Playwright and MacArthur Genius Anna Deavere Smith portrayed several prominent Barnard alumnae during her keynote address to the Barnard College class of 2007 at Commencement ceremonies on Tuesday.
Weaving together monologues spoken in the voices of educational philosopher Maxine Greene, BC '38, anthropologist Margaret Mead, BC '29, and poet Edna St. Vincent Millay, who did preparatory work at Barnard, Smith spoke about the tense relationship between activism and art.
"I find my freedom in resisting," Smith said in Greene's raspy, New York accent, using the phrase "wide-awakeness" to encourage careful noticing and observant spirits in the graduates.
Smith echoed the thoughts of student speaker Julia Turshen, who shared her experience reading Gertrude Stein in Barnard professor Margaret Vandenburg's modernism class. Turshen, who described herself as "uptight" when she came to Barnard, discovered that "big changes can be made through small gestures," as exemplified best by the difference between the words "and" and "or" in Stein's poetry.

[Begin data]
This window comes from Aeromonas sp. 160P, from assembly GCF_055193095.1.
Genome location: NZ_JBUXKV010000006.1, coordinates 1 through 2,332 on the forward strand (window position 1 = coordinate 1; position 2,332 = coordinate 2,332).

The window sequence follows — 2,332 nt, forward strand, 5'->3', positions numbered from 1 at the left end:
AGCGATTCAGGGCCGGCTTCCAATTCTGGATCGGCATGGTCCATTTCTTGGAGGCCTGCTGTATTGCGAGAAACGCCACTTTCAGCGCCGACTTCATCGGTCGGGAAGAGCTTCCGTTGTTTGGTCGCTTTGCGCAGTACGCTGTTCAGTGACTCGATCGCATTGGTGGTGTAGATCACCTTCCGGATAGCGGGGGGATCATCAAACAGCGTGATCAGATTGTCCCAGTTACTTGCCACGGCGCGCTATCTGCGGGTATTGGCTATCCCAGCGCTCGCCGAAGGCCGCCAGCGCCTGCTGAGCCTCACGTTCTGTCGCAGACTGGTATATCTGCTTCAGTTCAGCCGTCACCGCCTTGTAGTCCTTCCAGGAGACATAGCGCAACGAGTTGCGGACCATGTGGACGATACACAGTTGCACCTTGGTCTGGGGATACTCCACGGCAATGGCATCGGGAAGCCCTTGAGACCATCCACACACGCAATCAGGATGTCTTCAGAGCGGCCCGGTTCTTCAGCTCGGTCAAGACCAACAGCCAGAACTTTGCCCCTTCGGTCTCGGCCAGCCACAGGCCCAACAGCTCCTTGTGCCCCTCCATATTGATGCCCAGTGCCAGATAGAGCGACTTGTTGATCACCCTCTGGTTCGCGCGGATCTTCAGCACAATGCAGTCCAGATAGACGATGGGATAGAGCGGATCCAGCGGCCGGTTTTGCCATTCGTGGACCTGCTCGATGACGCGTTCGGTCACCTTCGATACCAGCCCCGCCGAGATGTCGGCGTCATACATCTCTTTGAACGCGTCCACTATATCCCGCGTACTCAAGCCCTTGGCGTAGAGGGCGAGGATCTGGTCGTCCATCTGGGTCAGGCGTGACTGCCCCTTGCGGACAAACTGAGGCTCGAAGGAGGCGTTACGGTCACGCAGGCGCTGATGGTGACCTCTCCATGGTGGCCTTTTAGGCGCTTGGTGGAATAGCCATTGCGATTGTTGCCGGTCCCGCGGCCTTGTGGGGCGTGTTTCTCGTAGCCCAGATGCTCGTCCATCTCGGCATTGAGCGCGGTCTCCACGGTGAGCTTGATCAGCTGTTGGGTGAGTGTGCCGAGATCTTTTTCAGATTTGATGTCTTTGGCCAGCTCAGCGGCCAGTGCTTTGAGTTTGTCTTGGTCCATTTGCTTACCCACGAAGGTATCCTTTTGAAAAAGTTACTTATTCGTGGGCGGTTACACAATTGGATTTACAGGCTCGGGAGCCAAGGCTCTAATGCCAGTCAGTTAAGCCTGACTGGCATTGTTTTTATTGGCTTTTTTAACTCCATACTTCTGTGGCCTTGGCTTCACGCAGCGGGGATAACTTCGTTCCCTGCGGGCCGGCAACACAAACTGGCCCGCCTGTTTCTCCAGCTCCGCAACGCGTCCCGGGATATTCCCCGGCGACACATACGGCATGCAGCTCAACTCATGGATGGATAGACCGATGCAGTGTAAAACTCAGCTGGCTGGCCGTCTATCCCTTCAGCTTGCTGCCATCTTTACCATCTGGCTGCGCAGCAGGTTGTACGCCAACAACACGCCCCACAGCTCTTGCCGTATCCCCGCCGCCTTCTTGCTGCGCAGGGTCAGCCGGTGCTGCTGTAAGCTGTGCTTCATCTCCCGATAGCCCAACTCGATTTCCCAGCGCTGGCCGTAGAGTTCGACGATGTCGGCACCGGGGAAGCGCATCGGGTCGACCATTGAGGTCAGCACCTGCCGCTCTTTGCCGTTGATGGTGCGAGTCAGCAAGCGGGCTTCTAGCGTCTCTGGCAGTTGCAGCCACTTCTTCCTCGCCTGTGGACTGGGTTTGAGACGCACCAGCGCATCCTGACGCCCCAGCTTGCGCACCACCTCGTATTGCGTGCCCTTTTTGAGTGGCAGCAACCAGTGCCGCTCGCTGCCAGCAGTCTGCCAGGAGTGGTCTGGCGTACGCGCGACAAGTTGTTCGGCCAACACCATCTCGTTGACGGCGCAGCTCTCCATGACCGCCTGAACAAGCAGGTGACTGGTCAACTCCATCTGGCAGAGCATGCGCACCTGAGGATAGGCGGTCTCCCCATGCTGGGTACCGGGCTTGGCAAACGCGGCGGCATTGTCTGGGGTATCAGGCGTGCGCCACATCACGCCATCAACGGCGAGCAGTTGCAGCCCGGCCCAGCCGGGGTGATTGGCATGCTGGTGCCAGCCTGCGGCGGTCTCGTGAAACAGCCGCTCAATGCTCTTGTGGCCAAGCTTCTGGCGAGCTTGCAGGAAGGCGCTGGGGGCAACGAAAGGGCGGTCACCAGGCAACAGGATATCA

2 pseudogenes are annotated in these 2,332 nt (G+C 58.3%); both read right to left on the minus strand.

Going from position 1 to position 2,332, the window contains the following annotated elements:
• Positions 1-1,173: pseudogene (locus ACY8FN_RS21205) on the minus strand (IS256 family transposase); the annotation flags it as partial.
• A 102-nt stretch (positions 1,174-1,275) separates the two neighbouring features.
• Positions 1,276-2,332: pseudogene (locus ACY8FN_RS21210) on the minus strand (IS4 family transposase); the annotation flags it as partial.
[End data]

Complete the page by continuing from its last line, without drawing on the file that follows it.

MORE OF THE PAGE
Many of the speakers touched on the relationship between art and activism, focusing especially on the role of women in that relationship.
"Women are expected to shrink, to fade into the wallpaper," said Eman Bataineh, president of the Barnard student body. "I had a problem with that. So did Barnard. ... Barnard taught me to take up as much space as possible."
Senior class president Puja Kapadia, who received the Frank Gilbert Bryson Prize at the Commencement ceremony, agreed. "Barnard has helped me find my voice as a woman," she said.
Students and professors presented the Barnard Medal of Distinction to writer Joan Didion, columnist Nicholas Kristof, former Bryn Mawr President Mary Patterson McPherson, Harlem doctor Muriel Petioni, and Smith. Students presented their senior gift of $35,000 to go toward financial aid and a mosaic in honor of Camille Boquet, a member of the class of 2007 who passed away in 2005.
President Judith Shapiro, whose speech at Commencement this year comes in the shadow of her announcement that she will resign in the cpring of 2008, quoted the philosopher Hillel, who asked: "If I am not for myself, then who will be for me? If I am only for myself, then who am I? And If not now, when?"
"Don't postpone, ... but now is by definition a moving target," Schapiro said. "So addressing Hillel's question is a lifelong challenge."